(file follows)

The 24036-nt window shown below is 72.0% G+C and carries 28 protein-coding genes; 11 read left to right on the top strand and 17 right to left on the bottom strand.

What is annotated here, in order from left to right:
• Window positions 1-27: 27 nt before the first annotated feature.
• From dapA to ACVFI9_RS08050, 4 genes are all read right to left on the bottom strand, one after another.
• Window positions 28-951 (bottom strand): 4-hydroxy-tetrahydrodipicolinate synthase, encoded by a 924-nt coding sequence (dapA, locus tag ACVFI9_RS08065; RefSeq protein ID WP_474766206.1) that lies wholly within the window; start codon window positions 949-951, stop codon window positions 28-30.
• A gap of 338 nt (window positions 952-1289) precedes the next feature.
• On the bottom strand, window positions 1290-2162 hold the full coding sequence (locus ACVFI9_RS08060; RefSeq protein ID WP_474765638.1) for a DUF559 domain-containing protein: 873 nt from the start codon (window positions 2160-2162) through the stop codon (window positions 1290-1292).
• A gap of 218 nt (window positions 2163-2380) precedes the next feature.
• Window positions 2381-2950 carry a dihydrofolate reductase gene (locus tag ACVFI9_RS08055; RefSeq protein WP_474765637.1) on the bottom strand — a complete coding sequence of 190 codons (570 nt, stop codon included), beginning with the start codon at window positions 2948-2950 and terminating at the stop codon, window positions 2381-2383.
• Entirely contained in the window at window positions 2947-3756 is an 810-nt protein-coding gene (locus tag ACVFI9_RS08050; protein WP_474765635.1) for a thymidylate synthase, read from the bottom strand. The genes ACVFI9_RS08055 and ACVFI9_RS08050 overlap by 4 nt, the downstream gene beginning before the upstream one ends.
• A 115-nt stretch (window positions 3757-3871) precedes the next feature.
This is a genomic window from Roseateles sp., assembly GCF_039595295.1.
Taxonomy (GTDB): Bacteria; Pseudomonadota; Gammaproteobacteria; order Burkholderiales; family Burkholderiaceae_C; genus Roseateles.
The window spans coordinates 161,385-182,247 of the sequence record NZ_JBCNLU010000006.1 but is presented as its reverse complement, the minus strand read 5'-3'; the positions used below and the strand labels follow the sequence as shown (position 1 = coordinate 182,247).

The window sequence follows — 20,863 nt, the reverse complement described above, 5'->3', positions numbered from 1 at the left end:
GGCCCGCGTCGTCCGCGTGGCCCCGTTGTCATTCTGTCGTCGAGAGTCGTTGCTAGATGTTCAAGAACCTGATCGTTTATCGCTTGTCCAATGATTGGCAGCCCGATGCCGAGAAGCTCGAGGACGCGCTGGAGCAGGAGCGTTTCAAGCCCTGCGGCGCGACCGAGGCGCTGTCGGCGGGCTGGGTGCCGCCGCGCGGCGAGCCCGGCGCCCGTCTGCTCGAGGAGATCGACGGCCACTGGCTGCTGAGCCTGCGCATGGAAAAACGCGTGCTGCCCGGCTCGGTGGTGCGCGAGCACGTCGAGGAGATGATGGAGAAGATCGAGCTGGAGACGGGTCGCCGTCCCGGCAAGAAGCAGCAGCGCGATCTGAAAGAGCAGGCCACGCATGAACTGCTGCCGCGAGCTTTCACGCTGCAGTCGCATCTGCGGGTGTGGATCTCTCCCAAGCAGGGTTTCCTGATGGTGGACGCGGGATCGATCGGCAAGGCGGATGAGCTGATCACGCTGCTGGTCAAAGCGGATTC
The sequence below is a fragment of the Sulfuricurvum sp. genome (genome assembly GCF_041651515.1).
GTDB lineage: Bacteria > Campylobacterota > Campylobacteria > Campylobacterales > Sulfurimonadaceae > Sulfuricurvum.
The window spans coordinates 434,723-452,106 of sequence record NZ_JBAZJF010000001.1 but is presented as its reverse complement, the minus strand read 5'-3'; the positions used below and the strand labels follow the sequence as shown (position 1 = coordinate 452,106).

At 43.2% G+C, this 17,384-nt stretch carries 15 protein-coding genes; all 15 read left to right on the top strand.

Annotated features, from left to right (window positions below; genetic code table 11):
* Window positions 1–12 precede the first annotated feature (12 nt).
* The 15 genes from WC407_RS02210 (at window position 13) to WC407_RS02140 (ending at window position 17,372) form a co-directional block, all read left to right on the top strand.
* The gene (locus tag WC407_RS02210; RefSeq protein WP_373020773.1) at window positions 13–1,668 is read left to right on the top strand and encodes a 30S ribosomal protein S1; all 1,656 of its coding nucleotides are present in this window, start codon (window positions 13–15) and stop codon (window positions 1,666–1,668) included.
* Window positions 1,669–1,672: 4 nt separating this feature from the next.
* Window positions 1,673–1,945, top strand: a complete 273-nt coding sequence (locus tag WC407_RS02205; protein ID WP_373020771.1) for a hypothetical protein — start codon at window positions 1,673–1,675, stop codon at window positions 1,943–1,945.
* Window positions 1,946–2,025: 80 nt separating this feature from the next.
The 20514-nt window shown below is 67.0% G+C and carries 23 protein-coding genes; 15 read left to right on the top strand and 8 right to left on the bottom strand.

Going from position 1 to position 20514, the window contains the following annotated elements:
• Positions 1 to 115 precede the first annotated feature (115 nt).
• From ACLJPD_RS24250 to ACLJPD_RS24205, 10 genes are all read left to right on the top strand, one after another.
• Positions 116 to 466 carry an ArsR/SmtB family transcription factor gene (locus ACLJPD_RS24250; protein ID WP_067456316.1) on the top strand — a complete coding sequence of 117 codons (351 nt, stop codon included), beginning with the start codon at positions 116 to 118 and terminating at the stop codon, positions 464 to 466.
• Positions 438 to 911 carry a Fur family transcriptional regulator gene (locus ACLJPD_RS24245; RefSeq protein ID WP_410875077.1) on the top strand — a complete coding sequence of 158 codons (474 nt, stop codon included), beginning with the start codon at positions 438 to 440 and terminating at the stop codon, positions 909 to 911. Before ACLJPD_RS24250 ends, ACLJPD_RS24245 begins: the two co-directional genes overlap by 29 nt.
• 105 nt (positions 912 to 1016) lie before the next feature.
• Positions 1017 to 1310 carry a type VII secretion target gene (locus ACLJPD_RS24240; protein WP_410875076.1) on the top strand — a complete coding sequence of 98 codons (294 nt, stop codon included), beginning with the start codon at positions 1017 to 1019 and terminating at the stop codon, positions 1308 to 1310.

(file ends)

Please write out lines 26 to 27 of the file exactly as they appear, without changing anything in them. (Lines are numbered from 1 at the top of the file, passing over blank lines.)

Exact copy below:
* Window positions 1,673–1,945, top strand: a complete 273-nt coding sequence (locus tag WC407_RS02205; protein ID WP_373020771.1) for a hypothetical protein — start codon at window positions 1,673–1,675, stop codon at window positions 1,943–1,945.
* Window positions 1,946–2,025: 80 nt separating this feature from the next.